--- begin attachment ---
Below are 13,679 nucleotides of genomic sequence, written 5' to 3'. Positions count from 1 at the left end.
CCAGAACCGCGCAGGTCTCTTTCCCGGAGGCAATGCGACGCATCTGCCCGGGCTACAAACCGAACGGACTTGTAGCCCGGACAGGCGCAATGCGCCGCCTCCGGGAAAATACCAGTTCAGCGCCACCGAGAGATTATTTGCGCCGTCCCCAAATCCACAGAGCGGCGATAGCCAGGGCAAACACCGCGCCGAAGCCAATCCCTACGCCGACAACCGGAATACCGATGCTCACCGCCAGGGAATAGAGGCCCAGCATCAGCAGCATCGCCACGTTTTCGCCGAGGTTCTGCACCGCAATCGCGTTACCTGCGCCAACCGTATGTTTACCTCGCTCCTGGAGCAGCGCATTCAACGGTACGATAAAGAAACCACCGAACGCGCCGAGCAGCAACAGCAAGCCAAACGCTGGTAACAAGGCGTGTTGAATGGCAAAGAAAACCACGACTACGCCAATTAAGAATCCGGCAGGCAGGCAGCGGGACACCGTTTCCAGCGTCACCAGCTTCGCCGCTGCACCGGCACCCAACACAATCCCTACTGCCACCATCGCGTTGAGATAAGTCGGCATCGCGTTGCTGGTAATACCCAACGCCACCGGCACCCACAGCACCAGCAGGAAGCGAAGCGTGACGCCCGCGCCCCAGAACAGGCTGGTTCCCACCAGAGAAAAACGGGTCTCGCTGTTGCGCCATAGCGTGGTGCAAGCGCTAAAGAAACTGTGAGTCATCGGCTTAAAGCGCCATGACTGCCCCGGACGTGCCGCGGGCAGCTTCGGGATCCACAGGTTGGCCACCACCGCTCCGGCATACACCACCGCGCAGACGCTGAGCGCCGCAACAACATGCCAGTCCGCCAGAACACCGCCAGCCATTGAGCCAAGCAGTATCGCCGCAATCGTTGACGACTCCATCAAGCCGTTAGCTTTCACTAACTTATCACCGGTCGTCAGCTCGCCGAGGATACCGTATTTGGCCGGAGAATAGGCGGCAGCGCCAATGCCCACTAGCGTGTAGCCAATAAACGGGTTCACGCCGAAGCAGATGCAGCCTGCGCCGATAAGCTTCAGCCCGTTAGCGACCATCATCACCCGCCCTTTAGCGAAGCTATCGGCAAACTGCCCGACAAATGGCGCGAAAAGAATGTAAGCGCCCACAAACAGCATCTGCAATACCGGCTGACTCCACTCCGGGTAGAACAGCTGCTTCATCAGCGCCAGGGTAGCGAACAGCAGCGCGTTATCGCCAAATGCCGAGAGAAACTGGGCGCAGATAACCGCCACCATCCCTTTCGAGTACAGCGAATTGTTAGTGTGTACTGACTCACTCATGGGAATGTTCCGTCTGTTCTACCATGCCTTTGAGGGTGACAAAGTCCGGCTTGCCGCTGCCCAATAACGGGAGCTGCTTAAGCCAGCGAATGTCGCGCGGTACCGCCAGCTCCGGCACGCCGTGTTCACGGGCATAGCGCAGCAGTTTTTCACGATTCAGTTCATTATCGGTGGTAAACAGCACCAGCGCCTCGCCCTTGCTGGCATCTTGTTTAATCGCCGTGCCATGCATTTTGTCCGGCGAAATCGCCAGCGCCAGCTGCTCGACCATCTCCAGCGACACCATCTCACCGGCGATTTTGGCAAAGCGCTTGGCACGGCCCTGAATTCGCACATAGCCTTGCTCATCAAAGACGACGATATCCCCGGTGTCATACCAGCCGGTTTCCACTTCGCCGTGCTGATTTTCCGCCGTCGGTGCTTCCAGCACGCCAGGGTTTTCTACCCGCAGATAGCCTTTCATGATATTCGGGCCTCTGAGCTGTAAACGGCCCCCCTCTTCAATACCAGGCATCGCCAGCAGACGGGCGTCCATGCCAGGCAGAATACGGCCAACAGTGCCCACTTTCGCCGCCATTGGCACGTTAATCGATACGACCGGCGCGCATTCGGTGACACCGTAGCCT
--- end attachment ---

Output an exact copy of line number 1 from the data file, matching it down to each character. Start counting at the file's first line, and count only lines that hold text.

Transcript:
Below are 13,679 nucleotides of genomic sequence, written 5' to 3'. Positions count from 1 at the left end.